Berfrois

Bitright

Bitright

Bitcoin rhetoric replicates elements of racist right-wing Federal Reserve conspiracism, deploying the language and rhetoric of the far-right without consciously identifying it as such or understanding the origin of these Volk-tales.

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The fallacy of difference is a fallacy of science but how is it also a fallacy of art?

The fallacy of difference is a fallacy of science but how is it also a fallacy of art?

by Julia Galef It’s not often that you find something that’s a fallacy both logically and creatively — that is, a fallacy to which both researchers and artists are susceptible. Perhaps you’re tempted to tell me I’m committing a category mistake, that artistic fields like fiction and architecture aren’t...

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Nicholas Coghlan sails with Darwin’s ghost

Nicholas Coghlan sails with Darwin’s ghost

Bosun Bird at anchor at the foot of Monte Darwin, in the Northwest Arm of the Beagle Channel by Nicholas Coghlan It was the late seventies and I had just graduated from University in Britain. The economy was depressed, the country was strike-bound and rainy. On the spur of the moment...

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Gerardo Aldana: Behind Astronomical Patterns

Gerardo Aldana: Behind Astronomical Patterns

Kan B’ahlam as warrior, depicted on the Palenque Temple XVII Tablet by Gerardo Aldana One of the real challenges facing the interpretation of ancient astronomies—from non-academic ‘2012’ prophecies to the most traditional scholarship on the Dresden Codex Venus Table—is that presented by ‘patterns in randomness.’ In my opinion, the...

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Interest in Psychedelics ‘Schrooms

Interest in Psychedelics ‘Schrooms

Researchers Re-Open Their Minds to Psychedelic Drugs | by Sam Kornell

Miller McCune

Mike told me doesn’t do mushrooms very often-maybe once or twice a year-but when he does, it’s because he wants to explore a problem in his life that...

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With the claims of stem cell proponents hovering just on the edge of believability, sifting fact from fiction can be rather difficult…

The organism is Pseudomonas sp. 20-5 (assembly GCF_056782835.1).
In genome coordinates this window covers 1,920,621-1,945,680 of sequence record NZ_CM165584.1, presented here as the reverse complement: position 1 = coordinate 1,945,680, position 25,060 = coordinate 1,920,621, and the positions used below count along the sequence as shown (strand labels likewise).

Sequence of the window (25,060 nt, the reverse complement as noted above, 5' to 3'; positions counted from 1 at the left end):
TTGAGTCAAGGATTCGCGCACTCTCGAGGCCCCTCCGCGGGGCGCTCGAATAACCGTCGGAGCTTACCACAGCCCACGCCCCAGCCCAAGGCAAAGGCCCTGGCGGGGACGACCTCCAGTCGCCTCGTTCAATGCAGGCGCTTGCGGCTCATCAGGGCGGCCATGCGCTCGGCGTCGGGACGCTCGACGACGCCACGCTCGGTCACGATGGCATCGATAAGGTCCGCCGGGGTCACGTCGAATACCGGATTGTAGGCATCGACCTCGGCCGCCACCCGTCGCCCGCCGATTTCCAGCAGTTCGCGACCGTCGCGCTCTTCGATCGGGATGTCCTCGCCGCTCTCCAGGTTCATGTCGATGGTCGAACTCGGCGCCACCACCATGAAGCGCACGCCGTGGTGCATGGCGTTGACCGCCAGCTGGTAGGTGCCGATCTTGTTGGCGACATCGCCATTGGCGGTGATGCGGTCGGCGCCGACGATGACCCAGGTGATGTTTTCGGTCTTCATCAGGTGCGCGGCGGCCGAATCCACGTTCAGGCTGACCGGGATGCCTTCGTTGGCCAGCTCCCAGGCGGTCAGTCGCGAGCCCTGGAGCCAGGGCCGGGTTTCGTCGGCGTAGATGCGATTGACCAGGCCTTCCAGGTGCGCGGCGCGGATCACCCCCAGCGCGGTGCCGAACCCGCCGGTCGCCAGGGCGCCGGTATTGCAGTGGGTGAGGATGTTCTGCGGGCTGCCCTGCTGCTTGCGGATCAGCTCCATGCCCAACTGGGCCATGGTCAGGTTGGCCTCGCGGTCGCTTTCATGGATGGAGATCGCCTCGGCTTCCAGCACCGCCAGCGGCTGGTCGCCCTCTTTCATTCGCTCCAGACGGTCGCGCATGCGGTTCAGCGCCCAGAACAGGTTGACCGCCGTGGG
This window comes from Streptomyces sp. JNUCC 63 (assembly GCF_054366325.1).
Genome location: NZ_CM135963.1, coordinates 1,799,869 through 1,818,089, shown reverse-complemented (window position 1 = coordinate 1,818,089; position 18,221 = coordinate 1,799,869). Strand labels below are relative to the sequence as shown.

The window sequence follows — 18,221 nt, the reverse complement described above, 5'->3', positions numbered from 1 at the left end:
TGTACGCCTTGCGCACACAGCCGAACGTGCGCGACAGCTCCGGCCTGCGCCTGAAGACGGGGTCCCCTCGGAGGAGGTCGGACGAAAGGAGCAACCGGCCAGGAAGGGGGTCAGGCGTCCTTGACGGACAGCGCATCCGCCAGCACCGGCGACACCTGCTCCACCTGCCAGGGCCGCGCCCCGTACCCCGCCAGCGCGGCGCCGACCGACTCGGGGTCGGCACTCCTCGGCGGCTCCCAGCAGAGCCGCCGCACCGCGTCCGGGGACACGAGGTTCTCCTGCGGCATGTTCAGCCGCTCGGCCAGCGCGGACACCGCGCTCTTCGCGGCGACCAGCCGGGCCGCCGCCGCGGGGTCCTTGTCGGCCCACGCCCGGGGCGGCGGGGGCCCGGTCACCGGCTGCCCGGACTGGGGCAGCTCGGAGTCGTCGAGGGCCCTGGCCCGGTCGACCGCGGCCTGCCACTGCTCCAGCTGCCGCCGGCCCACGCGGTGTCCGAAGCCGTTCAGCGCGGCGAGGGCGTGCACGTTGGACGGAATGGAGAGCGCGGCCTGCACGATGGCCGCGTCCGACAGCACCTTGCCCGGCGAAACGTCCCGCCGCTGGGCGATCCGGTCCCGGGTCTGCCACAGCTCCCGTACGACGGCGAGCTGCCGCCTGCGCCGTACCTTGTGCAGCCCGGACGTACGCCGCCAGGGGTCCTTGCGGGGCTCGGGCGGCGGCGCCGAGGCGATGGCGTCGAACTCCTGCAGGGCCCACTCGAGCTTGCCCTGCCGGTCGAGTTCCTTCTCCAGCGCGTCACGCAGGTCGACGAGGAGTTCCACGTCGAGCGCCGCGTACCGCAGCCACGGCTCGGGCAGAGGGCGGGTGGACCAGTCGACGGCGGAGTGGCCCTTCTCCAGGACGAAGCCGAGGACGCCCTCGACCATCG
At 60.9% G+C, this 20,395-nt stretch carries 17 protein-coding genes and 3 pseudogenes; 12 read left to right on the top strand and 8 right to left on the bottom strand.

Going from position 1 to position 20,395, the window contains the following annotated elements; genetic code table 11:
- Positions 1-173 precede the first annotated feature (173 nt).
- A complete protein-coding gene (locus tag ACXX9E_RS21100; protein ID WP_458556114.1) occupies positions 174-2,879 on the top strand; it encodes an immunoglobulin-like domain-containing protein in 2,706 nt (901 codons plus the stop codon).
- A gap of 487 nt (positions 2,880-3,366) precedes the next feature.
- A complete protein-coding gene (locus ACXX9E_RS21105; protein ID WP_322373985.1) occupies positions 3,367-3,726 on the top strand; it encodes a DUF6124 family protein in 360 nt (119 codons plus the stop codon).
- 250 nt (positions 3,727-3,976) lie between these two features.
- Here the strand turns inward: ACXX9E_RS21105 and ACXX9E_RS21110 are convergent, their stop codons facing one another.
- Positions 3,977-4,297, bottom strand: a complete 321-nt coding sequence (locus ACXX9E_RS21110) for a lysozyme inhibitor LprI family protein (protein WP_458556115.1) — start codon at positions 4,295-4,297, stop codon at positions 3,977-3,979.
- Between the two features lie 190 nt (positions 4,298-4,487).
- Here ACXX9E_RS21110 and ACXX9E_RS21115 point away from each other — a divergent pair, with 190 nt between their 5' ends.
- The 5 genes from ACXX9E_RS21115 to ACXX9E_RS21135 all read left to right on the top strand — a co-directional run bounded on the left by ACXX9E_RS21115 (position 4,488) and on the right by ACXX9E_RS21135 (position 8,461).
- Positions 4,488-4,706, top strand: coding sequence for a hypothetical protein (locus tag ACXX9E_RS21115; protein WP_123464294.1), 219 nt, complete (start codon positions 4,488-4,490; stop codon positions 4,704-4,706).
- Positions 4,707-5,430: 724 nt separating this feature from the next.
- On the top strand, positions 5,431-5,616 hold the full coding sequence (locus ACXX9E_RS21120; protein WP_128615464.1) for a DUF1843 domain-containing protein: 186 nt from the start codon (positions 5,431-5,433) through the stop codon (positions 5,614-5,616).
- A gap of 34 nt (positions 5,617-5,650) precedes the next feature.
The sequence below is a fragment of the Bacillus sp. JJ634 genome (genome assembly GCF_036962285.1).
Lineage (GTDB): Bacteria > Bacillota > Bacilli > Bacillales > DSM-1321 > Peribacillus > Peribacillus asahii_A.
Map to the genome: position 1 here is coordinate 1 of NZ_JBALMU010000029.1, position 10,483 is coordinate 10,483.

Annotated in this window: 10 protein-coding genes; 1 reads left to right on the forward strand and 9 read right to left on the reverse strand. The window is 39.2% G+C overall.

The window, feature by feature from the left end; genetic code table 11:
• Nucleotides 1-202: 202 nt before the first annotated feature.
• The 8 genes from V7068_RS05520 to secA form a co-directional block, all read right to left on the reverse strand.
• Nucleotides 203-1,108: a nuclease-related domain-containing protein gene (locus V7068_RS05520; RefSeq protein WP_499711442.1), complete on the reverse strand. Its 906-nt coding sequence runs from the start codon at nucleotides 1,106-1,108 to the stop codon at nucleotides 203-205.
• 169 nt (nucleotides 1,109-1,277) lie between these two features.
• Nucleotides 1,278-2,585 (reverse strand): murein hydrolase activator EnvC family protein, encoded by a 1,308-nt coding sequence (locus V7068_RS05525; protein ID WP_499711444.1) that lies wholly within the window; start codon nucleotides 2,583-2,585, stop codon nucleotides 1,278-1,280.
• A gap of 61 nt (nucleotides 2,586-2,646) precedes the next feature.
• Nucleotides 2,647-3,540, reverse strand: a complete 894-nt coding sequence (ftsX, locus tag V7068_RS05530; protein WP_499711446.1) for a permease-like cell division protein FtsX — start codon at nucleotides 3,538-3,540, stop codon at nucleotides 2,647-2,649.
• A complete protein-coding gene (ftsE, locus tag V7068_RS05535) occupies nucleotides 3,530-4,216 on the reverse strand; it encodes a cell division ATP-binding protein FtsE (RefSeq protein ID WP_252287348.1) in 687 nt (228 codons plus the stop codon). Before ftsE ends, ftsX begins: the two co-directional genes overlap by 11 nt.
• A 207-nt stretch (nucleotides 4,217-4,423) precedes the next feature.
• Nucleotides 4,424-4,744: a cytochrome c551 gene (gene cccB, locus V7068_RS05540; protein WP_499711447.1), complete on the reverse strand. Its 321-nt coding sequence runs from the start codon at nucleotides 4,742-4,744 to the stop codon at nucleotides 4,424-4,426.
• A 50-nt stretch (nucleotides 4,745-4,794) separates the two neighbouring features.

With the claims of stem cell proponents hovering just on the edge of believability, sifting fact from fiction can be rather difficult…

Su Chun Zhang From Stanford Medicine: On the surface it seems easy. Overseas stem cell “clinics” peddling unproven treatments to desperate and dying patients, charging tens of thousands of dollars for the privilege of being injected with mysterious concoctions of cells meant to cure almost every ailment: What’s not...

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Windscale, Three Mile Island, Chernobyl and now Fukushima. Each unique, and each was supposed to be impossible…

Windscale, Three Mile Island, Chernobyl and now Fukushima. Each unique, and each was supposed to be impossible…

Clockwise from top left: Nuclear power plants at Windscale, Three Mile Island, Fukushima and Chernobyl From Bulletin of the Atomic Scientists: As an anthropologist, I am always interested in what humans learn from their mistakes. Can humans change their behavior, thereby improving their chances of survival, not just through...

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Tuning in to Cricket Radio

Tuning in to Cricket Radio

Corps of Discovery member Andy Brand pushing for crickets by John Himmelman A few years ago I gathered some friends to hunt for the smallest cricket in North America, the Sphagnum Ground Cricket (Allonemobius palustris).   The friends are part of a group we call “Corps of Discovery”, after the...

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No Archaic/Modern Divide; or, Behavioural Variability in Premodern Humans

No Archaic/Modern Divide; or, Behavioural Variability in Premodern Humans

Refuting a Myth About Human Origins | by John J. Shea

American Scientist

For decades, archeologists have believed that modern behaviors emerged among Homo sapiens tens of thousands of years after our species first evolved. Archaeologists disagreed over whether this process was...

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Good-bye to the straw feminist

Good-bye to the straw feminist

Eflon  by Cordelia Fine “This was not a permissible hypothesis”. That was social psychologist Jonathan Haidt’s recent explanation of the outrage that followed Lawrence Summers’ speech at a conference on the under-representation of women in science and engineering, in which he suggested that women are on average intrinsically less...

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Is the Keplar mission closing in on another Earth?

Is the Keplar mission closing in on another Earth?

HD 209458b From Nature: Until Kepler, the leading detection method used to discover exoplanets — planets outside the Solar System — was much more likely to find giant planets, resulting in a sampling bias. Known as radial velocity or Doppler spectroscopy, the method depends on identifying the shift in...

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